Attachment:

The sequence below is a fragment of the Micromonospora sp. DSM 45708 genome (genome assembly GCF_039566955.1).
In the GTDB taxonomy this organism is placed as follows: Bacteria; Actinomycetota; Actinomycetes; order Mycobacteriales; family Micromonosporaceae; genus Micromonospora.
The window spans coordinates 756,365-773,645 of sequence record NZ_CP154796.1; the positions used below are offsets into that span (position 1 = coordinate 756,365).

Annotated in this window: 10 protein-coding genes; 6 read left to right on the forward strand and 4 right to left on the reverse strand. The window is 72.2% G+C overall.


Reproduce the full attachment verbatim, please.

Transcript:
The sequence below is a fragment of the Micromonospora sp. DSM 45708 genome (genome assembly GCF_039566955.1).
In the GTDB taxonomy this organism is placed as follows: Bacteria; Actinomycetota; Actinomycetes; order Mycobacteriales; family Micromonosporaceae; genus Micromonospora.
The window spans coordinates 756,365-773,645 of sequence record NZ_CP154796.1; the positions used below are offsets into that span (position 1 = coordinate 756,365).

Annotated in this window: 10 protein-coding genes; 6 read left to right on the forward strand and 4 right to left on the reverse strand. The window is 72.2% G+C overall.